In a lot of ways, Nov. 4, 1980, the country’s slow but inexorable rightward political lurch reached its apotheosis. Voters decided to oust Jimmy Carter from the White House in favor of Gov. Ronald Reagan of California, by a cartoonish margin, delivering a debilitating blow to the liberalism that came to flower after the New Deal. Democrats were cast out into the wilderness, and undertook some painful soul-searching before shifting significantly to the center. But it wasn’t really over until 1994, when the Democrats lost Congress, which had been theirs for decades.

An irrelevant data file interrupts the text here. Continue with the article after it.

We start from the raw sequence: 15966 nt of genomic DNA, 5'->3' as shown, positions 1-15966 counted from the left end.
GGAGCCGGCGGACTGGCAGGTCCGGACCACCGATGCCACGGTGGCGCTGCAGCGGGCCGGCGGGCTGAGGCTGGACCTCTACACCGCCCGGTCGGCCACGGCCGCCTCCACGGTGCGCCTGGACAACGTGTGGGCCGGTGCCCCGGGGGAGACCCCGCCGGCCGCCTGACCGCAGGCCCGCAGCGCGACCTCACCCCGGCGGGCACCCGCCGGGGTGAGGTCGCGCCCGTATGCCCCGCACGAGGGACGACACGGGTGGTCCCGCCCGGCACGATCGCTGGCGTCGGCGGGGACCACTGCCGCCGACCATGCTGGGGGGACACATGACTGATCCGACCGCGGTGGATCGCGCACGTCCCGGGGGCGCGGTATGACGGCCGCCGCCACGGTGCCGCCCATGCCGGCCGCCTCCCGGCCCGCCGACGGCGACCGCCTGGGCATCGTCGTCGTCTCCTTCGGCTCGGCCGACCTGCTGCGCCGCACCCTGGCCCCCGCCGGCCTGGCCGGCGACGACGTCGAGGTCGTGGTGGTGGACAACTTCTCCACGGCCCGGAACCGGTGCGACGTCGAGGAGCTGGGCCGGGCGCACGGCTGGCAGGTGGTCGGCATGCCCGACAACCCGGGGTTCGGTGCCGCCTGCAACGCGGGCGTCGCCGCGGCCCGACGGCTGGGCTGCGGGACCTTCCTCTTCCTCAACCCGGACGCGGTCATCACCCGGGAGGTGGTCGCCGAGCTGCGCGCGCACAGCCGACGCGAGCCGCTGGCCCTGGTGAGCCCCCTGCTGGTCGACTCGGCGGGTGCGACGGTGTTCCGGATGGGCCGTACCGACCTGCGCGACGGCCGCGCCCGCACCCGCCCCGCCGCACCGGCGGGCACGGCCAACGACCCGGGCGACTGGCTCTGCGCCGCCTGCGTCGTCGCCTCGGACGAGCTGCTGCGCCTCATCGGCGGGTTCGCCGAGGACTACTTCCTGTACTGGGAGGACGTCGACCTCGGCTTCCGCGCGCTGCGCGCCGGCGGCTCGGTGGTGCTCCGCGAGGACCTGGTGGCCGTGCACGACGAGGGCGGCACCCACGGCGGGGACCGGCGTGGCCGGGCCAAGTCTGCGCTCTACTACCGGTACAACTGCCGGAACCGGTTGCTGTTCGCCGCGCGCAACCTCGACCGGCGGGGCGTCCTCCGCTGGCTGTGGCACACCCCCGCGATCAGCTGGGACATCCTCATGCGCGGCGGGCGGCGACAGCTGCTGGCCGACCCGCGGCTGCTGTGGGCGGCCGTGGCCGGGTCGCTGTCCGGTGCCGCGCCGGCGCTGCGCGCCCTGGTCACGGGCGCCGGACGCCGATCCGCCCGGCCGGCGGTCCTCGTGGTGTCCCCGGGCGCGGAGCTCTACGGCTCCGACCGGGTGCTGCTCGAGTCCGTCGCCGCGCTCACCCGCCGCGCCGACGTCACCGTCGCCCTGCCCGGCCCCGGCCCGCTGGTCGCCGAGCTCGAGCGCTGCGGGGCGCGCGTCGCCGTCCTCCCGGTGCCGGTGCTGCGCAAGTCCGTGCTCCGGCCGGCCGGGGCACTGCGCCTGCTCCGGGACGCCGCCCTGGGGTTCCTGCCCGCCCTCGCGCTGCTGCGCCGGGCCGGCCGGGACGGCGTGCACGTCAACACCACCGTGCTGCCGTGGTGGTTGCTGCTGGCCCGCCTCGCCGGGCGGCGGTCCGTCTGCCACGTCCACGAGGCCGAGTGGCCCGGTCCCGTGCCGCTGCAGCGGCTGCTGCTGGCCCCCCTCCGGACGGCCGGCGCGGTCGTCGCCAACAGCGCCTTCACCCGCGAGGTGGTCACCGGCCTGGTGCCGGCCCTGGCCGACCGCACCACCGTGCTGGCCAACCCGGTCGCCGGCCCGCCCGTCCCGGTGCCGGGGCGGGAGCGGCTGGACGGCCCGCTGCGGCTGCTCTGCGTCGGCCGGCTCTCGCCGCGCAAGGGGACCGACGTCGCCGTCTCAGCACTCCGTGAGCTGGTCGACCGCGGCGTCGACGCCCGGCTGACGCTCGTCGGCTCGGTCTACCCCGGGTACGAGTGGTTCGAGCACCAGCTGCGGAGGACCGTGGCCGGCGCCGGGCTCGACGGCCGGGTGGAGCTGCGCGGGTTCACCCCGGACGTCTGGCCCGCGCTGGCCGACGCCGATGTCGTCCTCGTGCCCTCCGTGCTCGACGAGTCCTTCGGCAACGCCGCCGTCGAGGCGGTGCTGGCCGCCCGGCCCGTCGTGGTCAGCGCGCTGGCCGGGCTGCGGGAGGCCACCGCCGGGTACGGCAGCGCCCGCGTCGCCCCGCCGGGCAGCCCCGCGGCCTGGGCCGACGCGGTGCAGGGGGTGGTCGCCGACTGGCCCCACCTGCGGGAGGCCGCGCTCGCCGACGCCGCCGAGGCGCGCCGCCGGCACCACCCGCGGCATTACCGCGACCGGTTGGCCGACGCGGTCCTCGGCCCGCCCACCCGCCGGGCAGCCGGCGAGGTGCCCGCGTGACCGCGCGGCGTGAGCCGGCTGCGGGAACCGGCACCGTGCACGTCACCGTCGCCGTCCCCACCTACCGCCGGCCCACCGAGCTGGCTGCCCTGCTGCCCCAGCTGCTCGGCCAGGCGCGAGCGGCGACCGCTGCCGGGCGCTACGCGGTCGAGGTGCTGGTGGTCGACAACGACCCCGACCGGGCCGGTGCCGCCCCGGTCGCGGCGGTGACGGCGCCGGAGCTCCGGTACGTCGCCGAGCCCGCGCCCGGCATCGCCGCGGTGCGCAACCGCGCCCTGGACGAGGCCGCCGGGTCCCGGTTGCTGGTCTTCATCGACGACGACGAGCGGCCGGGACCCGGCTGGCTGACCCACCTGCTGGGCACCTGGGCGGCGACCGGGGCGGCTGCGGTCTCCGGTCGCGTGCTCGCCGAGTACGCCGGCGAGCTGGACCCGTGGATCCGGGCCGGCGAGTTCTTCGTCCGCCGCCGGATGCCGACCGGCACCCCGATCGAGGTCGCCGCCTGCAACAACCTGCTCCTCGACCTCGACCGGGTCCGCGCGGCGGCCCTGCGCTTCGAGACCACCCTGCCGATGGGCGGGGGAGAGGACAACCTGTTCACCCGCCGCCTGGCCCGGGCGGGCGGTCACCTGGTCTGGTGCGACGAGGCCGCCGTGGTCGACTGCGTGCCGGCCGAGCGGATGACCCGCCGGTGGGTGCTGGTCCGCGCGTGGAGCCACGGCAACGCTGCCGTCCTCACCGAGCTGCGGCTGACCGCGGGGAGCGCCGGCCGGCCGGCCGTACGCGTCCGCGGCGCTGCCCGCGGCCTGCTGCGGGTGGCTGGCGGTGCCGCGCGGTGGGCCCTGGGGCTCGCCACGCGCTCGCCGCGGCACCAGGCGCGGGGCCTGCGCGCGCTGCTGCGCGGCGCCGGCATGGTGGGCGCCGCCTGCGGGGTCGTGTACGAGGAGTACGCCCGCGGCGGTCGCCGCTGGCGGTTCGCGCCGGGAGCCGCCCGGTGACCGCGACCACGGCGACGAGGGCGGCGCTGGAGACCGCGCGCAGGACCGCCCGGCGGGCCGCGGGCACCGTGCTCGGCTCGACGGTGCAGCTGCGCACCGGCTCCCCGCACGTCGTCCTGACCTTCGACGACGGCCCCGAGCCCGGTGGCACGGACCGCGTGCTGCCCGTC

That was the last time Nov. 4 fell on Election Day. That was also the only election in my mother’s adult life in which she didn’t vote — though she had a pretty good reason, having just given birth to a set of twins few minutes past midnight that morning. Today, 28 years later, the country is on the precipice of another seismic realignment, and one ushered in by an historic, improbable candidacy. My mother has spent the last few days phone banking and canvassing in Pennsylvania for a campaign that she rightly thought could never happen.
I went for a jog in Prospect Park this morning, and it was unseasonably warm out. At some point today, my sister and I will find a moment to say happy birthday to one another. And I’ve got some errand-running to do before I head to Harlem to watch the results at my friend’s house.
But right now I’m going to go vote.